- I have first hand seen the result of good strategy work that has made individuals incredibly wealthy. I've also seen strategy fees hurt the bottom line because execs are unwilling to act on the advice they need. It's not a foolproof service offering - this is absolutely true.

If you think management is only common sense, then paying 500 bucks an hour for MBA grads is ridiculously.

Using that logic, either the CEO is stupid, or the company employees are utterly incompetent and lacks common sense.

Or, more likely,

a) there's some science/skills behind management that can be learned at school even by non experienced people;

b) those young MBA people worked 60/70 hours per week for 3/4 years being part of a team reporting directly to the C-level executives of Fortune 500 corps, solving quite complex problems.

either the CEO is stupid

He or she might be; plenty get those kinds of jobs on their personal connections rather than their track records.

But a more usual scenario is that the CEO wants to fund their next bonus by slashing jobs, and paying management consultants - with the company's money - to facilitate that is, to that sort of person, a shrewd move.

>He or she might be; plenty get those kinds of jobs on their personal connections rather than their track records.

I'm yet to see a stupid person as the CEO of a large corp. Sociopath maybe, but hardly stupid.

Now an unpopular opinion: maybe the slashed jobs were no longer necessary and letting people go was needed for the company to remain competitive?

Those people were hired for a reason; if the CEO literally cannot think of anything useful for them to do then they have utterly failed as leaders. But they are lavishly rewarded nonetheless.

Or, c) principal-agent problem in action

I'm not sure if this is what you mean, but what I heard is that the most common task of management consulting is to sell an already made decision to the rest of the company. The consultant appears neutral and is expected to have good presentation and sales skills. The analysis technique and inputs can be chosen to yield the desired result. The more expensive the consultant the better for credibility. So it's obviously a great way to make money.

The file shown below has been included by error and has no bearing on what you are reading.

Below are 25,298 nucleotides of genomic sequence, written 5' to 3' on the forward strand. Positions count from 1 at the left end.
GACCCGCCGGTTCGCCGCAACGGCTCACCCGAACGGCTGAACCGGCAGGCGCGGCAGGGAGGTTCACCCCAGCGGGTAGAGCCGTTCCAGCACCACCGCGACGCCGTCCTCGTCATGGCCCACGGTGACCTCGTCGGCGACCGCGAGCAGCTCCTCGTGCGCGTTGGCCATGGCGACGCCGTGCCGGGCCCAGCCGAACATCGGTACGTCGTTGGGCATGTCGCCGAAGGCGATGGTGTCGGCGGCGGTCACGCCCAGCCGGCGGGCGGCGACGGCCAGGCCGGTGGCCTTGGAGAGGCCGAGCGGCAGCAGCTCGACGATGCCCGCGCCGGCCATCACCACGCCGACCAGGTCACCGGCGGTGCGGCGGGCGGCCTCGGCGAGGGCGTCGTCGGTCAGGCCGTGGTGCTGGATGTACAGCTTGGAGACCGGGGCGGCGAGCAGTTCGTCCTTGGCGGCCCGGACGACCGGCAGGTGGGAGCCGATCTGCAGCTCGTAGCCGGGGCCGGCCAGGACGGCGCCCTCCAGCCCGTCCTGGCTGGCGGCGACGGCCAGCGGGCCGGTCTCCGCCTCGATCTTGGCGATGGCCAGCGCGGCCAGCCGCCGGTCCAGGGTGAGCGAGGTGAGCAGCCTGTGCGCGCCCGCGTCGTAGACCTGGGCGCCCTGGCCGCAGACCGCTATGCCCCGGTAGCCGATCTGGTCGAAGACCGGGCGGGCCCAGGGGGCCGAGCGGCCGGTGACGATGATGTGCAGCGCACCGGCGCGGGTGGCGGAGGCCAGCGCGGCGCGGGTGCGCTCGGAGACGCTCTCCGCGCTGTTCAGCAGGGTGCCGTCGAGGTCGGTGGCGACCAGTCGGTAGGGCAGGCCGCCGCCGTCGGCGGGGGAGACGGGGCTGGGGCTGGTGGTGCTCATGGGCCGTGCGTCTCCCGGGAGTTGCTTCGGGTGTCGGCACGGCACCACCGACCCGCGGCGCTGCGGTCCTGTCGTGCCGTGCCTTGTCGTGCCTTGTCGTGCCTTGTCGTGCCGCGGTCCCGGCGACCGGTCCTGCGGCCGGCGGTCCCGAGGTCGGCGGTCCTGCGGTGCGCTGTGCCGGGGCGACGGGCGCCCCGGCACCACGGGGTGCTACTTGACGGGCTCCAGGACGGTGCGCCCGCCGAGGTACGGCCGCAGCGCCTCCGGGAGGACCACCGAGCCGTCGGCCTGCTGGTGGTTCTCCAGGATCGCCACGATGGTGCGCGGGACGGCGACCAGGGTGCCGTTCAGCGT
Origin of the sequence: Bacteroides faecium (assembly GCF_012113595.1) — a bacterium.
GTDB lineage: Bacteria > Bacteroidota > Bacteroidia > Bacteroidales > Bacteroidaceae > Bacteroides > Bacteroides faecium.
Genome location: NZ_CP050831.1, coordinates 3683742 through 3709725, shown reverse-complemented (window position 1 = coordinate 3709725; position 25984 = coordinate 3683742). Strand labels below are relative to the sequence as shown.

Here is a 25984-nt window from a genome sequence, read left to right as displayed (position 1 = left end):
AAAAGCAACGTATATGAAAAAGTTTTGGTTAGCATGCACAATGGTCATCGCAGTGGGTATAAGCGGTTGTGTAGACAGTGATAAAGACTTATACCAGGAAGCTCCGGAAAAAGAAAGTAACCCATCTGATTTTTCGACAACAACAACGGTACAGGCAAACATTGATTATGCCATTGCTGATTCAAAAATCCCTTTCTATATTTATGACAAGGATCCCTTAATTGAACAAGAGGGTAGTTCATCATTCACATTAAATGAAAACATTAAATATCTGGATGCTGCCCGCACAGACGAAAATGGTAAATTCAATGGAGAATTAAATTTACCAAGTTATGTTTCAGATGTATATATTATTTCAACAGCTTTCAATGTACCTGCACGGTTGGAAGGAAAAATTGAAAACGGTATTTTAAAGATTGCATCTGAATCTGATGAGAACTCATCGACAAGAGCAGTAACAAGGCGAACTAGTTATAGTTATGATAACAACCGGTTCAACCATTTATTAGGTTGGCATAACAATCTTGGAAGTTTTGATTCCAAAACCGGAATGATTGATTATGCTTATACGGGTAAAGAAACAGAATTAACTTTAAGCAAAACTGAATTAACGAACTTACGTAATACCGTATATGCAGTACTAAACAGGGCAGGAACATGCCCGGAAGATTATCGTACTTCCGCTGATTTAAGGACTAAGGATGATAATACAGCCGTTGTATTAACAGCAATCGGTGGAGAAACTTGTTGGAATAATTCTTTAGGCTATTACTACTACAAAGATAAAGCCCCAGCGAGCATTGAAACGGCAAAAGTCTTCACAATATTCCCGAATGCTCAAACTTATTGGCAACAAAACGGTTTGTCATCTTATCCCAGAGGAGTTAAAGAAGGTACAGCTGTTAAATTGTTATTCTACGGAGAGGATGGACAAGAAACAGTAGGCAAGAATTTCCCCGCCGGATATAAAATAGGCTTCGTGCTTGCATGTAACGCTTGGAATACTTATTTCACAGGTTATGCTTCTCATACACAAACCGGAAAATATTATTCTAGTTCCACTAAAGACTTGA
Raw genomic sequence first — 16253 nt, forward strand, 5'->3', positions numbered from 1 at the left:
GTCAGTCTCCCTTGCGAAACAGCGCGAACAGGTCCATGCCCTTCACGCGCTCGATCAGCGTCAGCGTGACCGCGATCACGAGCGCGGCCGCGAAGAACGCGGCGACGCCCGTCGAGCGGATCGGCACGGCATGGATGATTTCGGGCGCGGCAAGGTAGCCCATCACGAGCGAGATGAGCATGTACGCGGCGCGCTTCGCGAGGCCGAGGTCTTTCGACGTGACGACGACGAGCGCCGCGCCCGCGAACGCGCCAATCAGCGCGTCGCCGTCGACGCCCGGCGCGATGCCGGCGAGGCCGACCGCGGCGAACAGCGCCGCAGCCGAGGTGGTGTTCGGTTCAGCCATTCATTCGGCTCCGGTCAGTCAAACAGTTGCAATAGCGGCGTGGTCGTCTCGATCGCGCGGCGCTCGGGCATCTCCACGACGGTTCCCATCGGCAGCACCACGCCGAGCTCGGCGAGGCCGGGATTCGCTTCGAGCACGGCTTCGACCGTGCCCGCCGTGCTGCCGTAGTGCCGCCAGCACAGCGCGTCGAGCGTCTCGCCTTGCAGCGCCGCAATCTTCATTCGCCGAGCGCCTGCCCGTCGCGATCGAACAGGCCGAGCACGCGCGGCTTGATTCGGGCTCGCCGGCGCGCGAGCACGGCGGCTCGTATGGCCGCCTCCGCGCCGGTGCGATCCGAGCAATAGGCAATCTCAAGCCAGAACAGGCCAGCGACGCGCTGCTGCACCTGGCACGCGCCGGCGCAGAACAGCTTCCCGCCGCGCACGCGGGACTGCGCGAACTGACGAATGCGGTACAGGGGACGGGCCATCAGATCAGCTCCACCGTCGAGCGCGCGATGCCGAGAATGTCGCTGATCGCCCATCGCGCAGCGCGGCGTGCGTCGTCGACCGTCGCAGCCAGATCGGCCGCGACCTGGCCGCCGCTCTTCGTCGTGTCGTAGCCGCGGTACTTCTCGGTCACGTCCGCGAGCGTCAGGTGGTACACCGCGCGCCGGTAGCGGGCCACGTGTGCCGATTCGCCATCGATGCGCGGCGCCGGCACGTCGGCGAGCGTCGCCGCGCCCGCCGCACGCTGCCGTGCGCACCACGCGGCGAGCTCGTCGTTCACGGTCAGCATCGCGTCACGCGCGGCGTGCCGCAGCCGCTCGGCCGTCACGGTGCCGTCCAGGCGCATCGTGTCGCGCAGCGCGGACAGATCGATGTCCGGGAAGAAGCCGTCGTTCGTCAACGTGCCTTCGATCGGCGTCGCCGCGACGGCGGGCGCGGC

The principal-agent problem is thus between the company and the person hiring the management consultant(s).

Backfilling a CEO idea happens sometimes. And that's not bad per se. They still need to see if their idea holds water, and consultants have great presentation skills that the CEO can leverage trying to explain the idea to stakeholders.

But most of the time, at least the top consultancies, they will call out stupid ideas. They have their own reputation to keep and shareholders, the guys actually paying for the party, don't usually like being made fools constantly.

Or, most commonly, be hired to shed some light on a bunch of seemingly equally good ideas. Business strategy issues hardly have black or white and sometimes the recommendations fail. People in the company make sure to publicize the consultancy involvement as a cover your a strategy, but hardly share the credit when things work.

About the parent comment on principal-agent problem. He must be a management consultant for throwing a buzzword around in a discussion and dropping the mic :)

At least the school my fiancée is currently attending (Kellogg) is decidedly not stuffed with people 2-3 years in investment banking. A lot of people here are exactly the same graduating class (2011) because of the almost mandatory 5 years. There are exceptions, but a large portion of the people I've met during these past two years are exactly my fiancée's age.